I’ve seen it mentioned multiple places that there should be a gear thread so here we go!
This is me in all my gear, just so you know I really do know what I’m talking about :
I’m going to break the OP down into pieces that are generally used by people on this forum instead of going balls to the wall and talking about every piece of kit out there.
Chest rigs are generally lower profile options to carry magazines and kit on your torso. Most are covered in PALS to facilitate in the attachment of MOLLE pouches. Many also have built in pouches for items such as rifle magazines or medical kits.
There’s a MOLLE pouch built for just about anything you can think of. Obviously some are better quality than others.
For mag pouches, the most important consideration is magazine retention. Do you want a lid covering your magazines? If so, do you want it to attach via velcro or plastic buckle? Would you rather have bungee cord or elastic retaining your mag for quicker access?
Honestly, everyone and their fucking mom makes pouches, so it would be ridiculous to list brands. Most of the shops linked above for chest rigs would also be good places to get pouches.
We all know what a holster is. However, as some people may be new to the scene, I’ll go ahead and break down the common types of holsters.
The three most commonly used materials to build holsters are Kydex, plastic, and leather.
Kydex is a thin plastic material molded by heating it and then shaping it around the gun. It’s relatively strong, but the main advantage is how thin and light it is.
There’s a whole bunch of ways to wear a holster, but to keep the post succinct, we’ll just discuss IWB, OWB, and drop leg, since those will be the most applicable for our purposes.
IWB stands for ‘inside waistband.’ It’s, you guessed it, a holster worn inside the waistband of your pants. IWB holsters are typically held in place with some sort of clip or loop that comes up over your waistband and secures to your belt.
OWB stands for ‘outside waistband.’ Pretty self-explanatory. OWB holsters are generally either secured with a paddle or belt loops. A paddle is a large, flat piece of material that usually seats inside your waistband and uses the tightness of your belt and leverage to hold the holster in place.
Drop leg holsters are normally worn on the upper thigh. They are secured to the belt by a strap, and normally have a strap or two that goes around your thigh to hold the holster in place. They’re usually of very limited utility until the user has a chest rig or body armor on, which often makes it difficult to draw a gun from a belt mounted holster.
Many OWB and drop leg holsters have retention mechanisms built in. These are devices that both secure the gun against falling out as well as prevent someone else from taking your gun. Safariland’s SLS and Blackhawk’s SERPA system are examples.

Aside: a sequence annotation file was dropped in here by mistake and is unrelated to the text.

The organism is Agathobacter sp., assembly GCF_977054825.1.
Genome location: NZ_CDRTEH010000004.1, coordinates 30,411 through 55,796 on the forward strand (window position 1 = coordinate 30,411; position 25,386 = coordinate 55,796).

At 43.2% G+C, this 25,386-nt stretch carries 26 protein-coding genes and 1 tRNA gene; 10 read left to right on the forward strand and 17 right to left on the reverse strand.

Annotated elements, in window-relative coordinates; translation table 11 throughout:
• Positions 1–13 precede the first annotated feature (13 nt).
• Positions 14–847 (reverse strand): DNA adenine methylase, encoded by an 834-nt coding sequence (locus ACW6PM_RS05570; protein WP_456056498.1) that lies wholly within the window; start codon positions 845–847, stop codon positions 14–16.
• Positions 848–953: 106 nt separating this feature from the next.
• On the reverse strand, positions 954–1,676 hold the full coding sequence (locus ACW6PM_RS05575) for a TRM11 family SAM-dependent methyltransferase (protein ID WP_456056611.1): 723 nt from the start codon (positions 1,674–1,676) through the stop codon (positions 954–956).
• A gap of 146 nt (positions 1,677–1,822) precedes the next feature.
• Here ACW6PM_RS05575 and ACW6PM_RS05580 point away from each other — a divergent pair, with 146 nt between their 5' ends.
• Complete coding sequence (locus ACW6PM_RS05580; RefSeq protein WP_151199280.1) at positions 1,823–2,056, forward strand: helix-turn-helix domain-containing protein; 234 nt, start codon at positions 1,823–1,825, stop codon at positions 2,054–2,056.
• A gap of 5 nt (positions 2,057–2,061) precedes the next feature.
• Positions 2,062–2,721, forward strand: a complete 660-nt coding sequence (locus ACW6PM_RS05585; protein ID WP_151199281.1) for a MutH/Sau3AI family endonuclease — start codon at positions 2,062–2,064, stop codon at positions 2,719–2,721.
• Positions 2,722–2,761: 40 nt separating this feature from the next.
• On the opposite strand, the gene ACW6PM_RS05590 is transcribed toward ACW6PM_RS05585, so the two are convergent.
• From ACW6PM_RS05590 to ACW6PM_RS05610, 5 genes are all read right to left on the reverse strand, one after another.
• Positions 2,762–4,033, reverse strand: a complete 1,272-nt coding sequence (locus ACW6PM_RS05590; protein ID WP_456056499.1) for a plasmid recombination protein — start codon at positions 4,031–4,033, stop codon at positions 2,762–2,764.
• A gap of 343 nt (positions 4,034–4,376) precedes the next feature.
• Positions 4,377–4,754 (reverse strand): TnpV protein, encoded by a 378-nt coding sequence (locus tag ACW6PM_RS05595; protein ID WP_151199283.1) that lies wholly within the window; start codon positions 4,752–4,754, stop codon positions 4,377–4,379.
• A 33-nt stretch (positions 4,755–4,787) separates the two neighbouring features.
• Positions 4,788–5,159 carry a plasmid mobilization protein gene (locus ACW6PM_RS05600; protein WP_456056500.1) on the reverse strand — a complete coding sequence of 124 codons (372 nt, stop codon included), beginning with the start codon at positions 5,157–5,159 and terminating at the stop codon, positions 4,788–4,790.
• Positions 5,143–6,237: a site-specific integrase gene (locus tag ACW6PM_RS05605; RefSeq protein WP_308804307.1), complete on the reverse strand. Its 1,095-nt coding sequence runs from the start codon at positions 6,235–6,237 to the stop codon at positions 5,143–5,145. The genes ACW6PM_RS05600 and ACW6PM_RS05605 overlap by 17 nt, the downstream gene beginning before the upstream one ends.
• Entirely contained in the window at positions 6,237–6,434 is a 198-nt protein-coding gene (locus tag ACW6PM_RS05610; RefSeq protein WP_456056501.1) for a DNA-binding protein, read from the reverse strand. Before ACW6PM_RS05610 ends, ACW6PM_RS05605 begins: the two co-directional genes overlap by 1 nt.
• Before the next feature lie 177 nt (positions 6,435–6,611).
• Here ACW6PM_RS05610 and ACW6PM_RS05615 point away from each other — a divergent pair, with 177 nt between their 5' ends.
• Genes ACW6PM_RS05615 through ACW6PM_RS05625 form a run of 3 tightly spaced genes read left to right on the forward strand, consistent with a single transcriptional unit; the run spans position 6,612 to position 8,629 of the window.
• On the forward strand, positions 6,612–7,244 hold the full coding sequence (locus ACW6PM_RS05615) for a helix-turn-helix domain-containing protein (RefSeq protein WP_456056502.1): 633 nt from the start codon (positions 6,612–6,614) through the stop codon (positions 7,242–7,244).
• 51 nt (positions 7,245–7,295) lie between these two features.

Every pistol should have a holster and every rifle or shotgun should have a sling. We’ve come a long way from the leather GI sling and now have shitloads of choices.
Single point slings attach to the gun at a single point, normally where the gun’s stock meets the receiver. They’re designed not for comfort, but for speed and easier gun handling.
Two point slings attach to the gun at two points, normally at the front of the gun near the muzzle, and at the rear of the gun near the end of the stock. They’re built primarily to carry the gun comfortably for long periods of time and may function as shooting aids by increasing the tension on the gun to hold it steady.
Three point slings are becoming increasingly obsolete, but they’re still around and ideal for some types of guns. Three point slings typically attach to a gun at two points, but have a strap that runs down the length of the weapon, and a loop to wrap around your body.
First line belts
First line/battle/war belts are becoming an increasingly popular option to hold your equipment. The main benefit they have over chest rigs is that they’re much lower profile and hold enough gear for a class or competition. They’re often a little quicker to load from, though this can be mitigated with practice. They also get your kit off your chest so there’s less potential for snags.
I’m going to go ahead and wrap this post up. I plan to add more in the future, things like general belts, packs, bags, etc. If there’s anything that should be there and isn’t, please let me know.